What I need even more than mountain air, though, are people who show me, with humility, what it is to stand on high moral ground.

That’s what John Lewis could do.

Photo from President Obama’s recent post on Medium about John Lewis

I cried about his death last week. It’s not just that a great man, and a great congressman, died. It’s that he was a voice of conscience, to quote Nancy Pelosi, whose words carried the force of a life dedicated to social justice.

Through his mere presence, he could inspire our better angels.

Many will be eulogizing him. I’ll save that for those who knew him personally and loved him, like President Obama.

Former Ambassador Andrew Young said of his close friend:

“[he had] the calm, quiet, power of humility, integrity, and determination. He didn’t say much but when he said a word everybody listened because he was willing to put his life on the line for any word he spoke.”

John Lewis is gone. But his words aren’t. I offer them as a way of resting a few minutes on higher ground, gathering courage for the journey beyond.

 “Nothing can stop the power of a committed and determined people to make a difference in our society. Why? Because human beings are the most dynamic link to the divine on this planet.”

― Lewis on political change in Across That Bridge: Life Lessons and a Vision for Change

“These young people are saying we all have a right to know what is in the air we breathe, in the water we drink, and the food we eat. It is our responsibility to leave this planet cleaner and greener. That must be our legacy.”

— Lewis on youth climate activists in a statement released in September 2019

 “A democracy cannot thrive where power remains unchecked and justice is reserved for a select few. Ignoring these cries and failing to respond to this movement is simply not an option — for peace cannot exist where justice is not served.”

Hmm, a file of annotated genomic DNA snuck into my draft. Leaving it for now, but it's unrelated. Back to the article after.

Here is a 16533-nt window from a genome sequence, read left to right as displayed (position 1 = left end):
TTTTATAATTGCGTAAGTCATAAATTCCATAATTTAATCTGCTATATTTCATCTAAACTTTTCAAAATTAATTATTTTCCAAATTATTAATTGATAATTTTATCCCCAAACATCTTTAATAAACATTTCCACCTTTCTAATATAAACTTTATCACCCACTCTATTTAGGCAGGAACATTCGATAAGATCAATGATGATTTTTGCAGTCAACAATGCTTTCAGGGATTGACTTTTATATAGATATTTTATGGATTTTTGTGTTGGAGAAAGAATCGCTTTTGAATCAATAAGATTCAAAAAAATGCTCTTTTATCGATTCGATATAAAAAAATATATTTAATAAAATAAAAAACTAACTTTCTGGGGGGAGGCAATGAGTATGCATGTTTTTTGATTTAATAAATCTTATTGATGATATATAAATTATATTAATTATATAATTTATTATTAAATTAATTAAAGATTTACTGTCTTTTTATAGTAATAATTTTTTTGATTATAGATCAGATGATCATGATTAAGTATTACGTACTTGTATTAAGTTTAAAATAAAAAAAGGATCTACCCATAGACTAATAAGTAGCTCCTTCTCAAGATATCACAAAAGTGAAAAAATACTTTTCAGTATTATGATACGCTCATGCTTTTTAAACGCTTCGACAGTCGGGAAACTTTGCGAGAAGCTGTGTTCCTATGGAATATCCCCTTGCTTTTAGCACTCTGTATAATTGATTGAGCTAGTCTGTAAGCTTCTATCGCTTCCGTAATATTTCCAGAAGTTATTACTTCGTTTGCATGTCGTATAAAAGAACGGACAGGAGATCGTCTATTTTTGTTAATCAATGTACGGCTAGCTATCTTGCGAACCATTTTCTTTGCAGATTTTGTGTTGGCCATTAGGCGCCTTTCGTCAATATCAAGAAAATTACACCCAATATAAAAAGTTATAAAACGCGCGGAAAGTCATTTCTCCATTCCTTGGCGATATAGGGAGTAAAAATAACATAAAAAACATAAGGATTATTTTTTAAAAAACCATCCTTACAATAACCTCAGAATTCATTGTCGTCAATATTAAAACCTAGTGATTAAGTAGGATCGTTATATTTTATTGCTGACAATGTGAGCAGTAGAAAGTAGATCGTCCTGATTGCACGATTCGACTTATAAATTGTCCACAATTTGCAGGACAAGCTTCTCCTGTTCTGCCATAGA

— Lewis on the George Floyd Justice in Policing Act

“When you see something that is not right, not fair, not just, you have to speak up. You have to say something; you have to do something.”

— Lewis on seeking truth, justice, and equality, during the impeachment trial for US President Donald Trump

“Do not get lost in a sea of despair. Be Hopeful. Be Optimistic. Our struggle is not the struggle of a day, a week, a month, or a year, it is the struggle of a lifetime. Never, ever be afraid to make some noise and get in good trouble, necessary trouble.”

— A tweet from June 2018



I can’t wait to watch the documentary about his life: John Lewis: Good Trouble

In the face of the brokenness all around us, it’s time to heed the call for good trouble and let ourselves be led through chaos by the “strange attractor” of a higher purpose.

in Across That Bridge: Life Lessons and a Vision for Change, John Lewis wrote:

“You are a light. You are the light. Never let anyone — any person or any force — dampen, dim or diminish your light … Release the need to hate, to harbor division, and the enticement of revenge. Release all bitterness. Hold only love, only peace in your heart, knowing that the battle of good to overcome evil is already won.”

Let’s make him right.